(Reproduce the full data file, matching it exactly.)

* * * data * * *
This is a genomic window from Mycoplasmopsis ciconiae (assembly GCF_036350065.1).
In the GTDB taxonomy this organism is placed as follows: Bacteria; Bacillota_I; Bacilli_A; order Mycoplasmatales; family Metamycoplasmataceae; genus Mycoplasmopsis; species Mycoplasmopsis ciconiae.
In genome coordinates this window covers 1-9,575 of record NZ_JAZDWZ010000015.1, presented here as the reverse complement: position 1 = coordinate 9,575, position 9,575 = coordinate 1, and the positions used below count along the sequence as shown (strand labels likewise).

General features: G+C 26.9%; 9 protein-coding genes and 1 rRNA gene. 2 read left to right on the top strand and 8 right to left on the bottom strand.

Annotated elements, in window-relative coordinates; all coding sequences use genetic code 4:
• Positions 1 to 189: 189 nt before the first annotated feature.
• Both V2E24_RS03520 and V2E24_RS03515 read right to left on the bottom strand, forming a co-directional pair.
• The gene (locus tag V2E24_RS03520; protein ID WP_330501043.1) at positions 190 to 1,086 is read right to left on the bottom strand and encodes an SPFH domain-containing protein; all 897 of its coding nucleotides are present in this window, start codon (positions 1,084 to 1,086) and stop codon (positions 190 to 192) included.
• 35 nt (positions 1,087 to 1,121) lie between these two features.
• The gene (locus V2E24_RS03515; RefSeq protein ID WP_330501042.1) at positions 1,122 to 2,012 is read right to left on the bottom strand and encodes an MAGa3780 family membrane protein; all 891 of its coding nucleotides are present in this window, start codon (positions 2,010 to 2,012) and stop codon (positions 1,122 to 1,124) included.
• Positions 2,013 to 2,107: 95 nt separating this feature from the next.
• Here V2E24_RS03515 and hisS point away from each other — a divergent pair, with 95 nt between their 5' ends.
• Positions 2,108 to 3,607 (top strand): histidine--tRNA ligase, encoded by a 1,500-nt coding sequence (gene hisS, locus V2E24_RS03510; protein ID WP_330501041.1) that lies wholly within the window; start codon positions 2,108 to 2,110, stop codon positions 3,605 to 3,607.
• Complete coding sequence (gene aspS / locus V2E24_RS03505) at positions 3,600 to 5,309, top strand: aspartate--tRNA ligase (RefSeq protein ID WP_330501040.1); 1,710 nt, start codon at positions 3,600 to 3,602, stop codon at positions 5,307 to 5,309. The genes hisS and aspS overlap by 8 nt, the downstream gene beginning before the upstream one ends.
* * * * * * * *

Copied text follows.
This is a genomic window from Mycoplasmopsis ciconiae (assembly GCF_036350065.1).
In the GTDB taxonomy this organism is placed as follows: Bacteria; Bacillota_I; Bacilli_A; order Mycoplasmatales; family Metamycoplasmataceae; genus Mycoplasmopsis; species Mycoplasmopsis ciconiae.
In genome coordinates this window covers 1-9,575 of record NZ_JAZDWZ010000015.1, presented here as the reverse complement: position 1 = coordinate 9,575, position 9,575 = coordinate 1, and the positions used below count along the sequence as shown (strand labels likewise).

General features: G+C 26.9%; 9 protein-coding genes and 1 rRNA gene. 2 read left to right on the top strand and 8 right to left on the bottom strand.

Annotated elements, in window-relative coordinates; all coding sequences use genetic code 4:
• Positions 1 to 189: 189 nt before the first annotated feature.
• Both V2E24_RS03520 and V2E24_RS03515 read right to left on the bottom strand, forming a co-directional pair.
• The gene (locus tag V2E24_RS03520; protein ID WP_330501043.1) at positions 190 to 1,086 is read right to left on the bottom strand and encodes an SPFH domain-containing protein; all 897 of its coding nucleotides are present in this window, start codon (positions 1,084 to 1,086) and stop codon (positions 190 to 192) included.
• 35 nt (positions 1,087 to 1,121) lie between these two features.
• The gene (locus V2E24_RS03515; RefSeq protein ID WP_330501042.1) at positions 1,122 to 2,012 is read right to left on the bottom strand and encodes an MAGa3780 family membrane protein; all 891 of its coding nucleotides are present in this window, start codon (positions 2,010 to 2,012) and stop codon (positions 1,122 to 1,124) included.
• Positions 2,013 to 2,107: 95 nt separating this feature from the next.
• Here V2E24_RS03515 and hisS point away from each other — a divergent pair, with 95 nt between their 5' ends.
• Positions 2,108 to 3,607 (top strand): histidine--tRNA ligase, encoded by a 1,500-nt coding sequence (gene hisS, locus V2E24_RS03510; protein ID WP_330501041.1) that lies wholly within the window; start codon positions 2,108 to 2,110, stop codon positions 3,605 to 3,607.
• Complete coding sequence (gene aspS / locus V2E24_RS03505) at positions 3,600 to 5,309, top strand: aspartate--tRNA ligase (RefSeq protein ID WP_330501040.1); 1,710 nt, start codon at positions 3,600 to 3,602, stop codon at positions 5,307 to 5,309. The genes hisS and aspS overlap by 8 nt, the downstream gene beginning before the upstream one ends.